The Flame Alphabet

The Flame Alphabet

Paperback Vintage Contemporaries

By (author) Ben Marcus

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  • Publisher: Random House Inc
  • Format: Paperback | 289 pages
  • Dimensions: 132mm x 202mm x 20mm | 499g
  • Publication date: 13 November 2012
  • Publication City/Country: New York
  • ISBN 10: 030773997X
  • ISBN 13: 9780307739971
  • Sales rank: 220,745

Product description

In "The Flame Alphabet," the most maniacally gifted writer of our generation delivers a novel about how far we will go in order to protect our loved ones. The sound of children's speech has become lethal. In the park, adults wither beneath the powerful screams of their offspring. For young parents Sam and Claire, it seems their only means of survival is to flee from their daughter, Esther. But they find it isn't so easy to leave someone you love, even as they waste away from her malevolent speech. On the eve of their departure, Claire mysteriously disappears, and Sam, determined to find a cure for this new toxic language, presses on alone into a foreign world to try to save his family.

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Author information

BEN MARCUS is the author of three books of fiction: "Notable American Women," "The Father Costume," and "The Age of Wire and String, " and he is the editor of "The Anchor Book of New American Short Stories." His stories have appeared in "Harper's Magazine, The New Yorker, ""The Paris Review, ""McSweeney's, ""Tin House, "and "Conjunctions. "He is the recipient of a Whiting Writers' Award, a National Endowment for the Arts Fellowship in Fiction, and awards from the Creative Capital Foundation and the American Academy of Arts and Letters. He lives in New York City and Maine.

Review quote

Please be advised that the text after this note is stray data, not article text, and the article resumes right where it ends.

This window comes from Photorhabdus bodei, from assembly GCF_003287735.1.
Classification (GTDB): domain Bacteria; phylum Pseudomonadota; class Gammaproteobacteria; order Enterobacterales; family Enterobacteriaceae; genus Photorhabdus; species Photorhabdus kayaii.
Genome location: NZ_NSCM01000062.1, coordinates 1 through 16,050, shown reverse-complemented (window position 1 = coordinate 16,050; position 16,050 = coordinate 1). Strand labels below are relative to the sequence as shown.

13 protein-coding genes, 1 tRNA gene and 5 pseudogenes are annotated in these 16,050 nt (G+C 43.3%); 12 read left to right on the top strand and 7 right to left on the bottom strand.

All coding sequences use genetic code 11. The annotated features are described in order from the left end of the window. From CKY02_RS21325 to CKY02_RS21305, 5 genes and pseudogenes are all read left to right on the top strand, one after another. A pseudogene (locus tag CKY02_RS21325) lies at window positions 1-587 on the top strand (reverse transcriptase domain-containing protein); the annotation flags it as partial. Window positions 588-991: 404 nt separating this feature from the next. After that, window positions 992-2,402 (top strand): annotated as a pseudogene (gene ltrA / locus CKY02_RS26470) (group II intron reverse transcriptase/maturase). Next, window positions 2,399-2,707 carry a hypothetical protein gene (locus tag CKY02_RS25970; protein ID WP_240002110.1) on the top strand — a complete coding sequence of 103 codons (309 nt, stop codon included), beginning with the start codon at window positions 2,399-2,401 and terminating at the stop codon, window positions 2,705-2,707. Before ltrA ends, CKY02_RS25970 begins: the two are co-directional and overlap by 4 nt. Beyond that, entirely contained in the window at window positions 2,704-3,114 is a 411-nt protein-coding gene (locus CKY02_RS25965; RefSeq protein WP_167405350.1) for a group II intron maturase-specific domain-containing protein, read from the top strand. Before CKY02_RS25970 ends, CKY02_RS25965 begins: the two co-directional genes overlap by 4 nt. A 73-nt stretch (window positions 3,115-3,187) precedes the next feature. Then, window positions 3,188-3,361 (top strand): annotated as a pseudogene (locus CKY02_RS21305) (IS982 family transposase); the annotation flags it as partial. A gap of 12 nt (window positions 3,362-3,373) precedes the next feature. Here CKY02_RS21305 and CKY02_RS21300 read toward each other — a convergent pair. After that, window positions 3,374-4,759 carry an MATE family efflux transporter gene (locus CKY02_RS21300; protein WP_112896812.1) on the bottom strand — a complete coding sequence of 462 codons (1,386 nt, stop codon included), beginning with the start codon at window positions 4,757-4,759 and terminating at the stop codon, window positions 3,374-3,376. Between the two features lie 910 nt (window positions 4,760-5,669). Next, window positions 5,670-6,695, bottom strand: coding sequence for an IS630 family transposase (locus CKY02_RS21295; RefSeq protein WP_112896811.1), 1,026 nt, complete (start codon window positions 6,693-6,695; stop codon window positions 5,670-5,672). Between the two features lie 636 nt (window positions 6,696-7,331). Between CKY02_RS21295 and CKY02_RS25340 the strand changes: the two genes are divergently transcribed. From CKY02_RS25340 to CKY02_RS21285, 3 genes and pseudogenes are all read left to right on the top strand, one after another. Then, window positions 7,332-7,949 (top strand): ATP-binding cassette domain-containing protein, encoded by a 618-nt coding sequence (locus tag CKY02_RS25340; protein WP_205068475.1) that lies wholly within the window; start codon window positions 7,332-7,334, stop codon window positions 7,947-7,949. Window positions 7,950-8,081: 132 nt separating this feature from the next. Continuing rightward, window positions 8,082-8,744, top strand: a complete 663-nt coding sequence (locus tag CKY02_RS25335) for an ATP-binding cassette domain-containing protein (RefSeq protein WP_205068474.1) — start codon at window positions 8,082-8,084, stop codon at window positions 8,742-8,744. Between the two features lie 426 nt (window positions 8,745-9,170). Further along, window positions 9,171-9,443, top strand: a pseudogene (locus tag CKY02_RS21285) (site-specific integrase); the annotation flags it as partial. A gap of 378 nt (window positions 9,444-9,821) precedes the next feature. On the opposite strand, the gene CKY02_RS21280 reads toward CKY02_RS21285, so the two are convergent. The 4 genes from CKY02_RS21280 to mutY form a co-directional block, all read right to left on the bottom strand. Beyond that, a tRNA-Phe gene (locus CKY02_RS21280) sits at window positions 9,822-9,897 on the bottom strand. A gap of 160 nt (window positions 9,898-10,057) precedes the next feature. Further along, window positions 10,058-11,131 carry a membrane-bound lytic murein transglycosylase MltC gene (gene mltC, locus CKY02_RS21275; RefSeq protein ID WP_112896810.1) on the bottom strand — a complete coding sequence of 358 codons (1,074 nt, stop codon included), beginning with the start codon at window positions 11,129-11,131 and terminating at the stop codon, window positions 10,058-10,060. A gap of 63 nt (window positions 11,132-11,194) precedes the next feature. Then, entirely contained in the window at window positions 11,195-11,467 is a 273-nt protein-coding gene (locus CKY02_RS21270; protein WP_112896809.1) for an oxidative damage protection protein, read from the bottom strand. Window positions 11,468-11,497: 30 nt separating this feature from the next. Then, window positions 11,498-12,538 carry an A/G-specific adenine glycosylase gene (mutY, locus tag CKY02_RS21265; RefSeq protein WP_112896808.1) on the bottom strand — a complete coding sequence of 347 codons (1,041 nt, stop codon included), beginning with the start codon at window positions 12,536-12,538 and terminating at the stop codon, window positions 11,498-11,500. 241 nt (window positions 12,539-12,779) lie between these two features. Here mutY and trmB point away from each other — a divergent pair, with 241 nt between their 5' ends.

"Marcus is a writer of prodigious talent . . . Formally inventive, dark and dryly comic . . . ["The Flame Alphabet"] reads like a dream." --J. Robert Lennon, "The New York Times Book Review" " " "To people who just want to read a good yarn and who think Ben Marcus is too weird for them, I'd say: Think again . . . The novel can operate on multiple registers: as metaphor, sociology, conventional thriller, and, at bottom, discourse on parenthood and family that is freakishly sad and incredibly good." --Fiona Maazel, "Book Forum " "There's something profound about Marcus's exploration of the power of language and the life-affirming nature of human breathing. He turns both these normally positive ideas on their heads, but that only makes the sound of a loved-one's voice, the feel of a child's breath against the skin, seem that much more precious." --Tyrone Beason, "The Seattle Times" " " "In the guise of a horror novel (albeit one written by a supremely intelligent literary novelist), Marcus has delivered a subtle meditation on the necessity as well as the drawbacks of human communication . . . in searing, sometimes hallucinatory prose." --Doug Childers, "Richmond Times-Dispatch" "An apocalyptic nightmare. Its vision is eerie, droll and heartbreaking, both lavishly written and haunting to behold. Language may be killing off the characters that Marcus invented, but his use of language could hardly be more vibrant." --Joan Silverman, "Portland Press Herald" "Incandescent . . . [The] apocalyptical plot serves as a vehicle for Marcus' blazing metaphysical insights inquiry into expression, meaning, self, love, and civilization." --Donna Seaman, "Booklist" (starred review) "Language kills in Marcus's audacious new work of fiction, a richly allusive look at a world transformed by a new form of illness . . . Biblical in its Old Testament sense of wrath, Marcus's novel twists America's quotidian existence into someth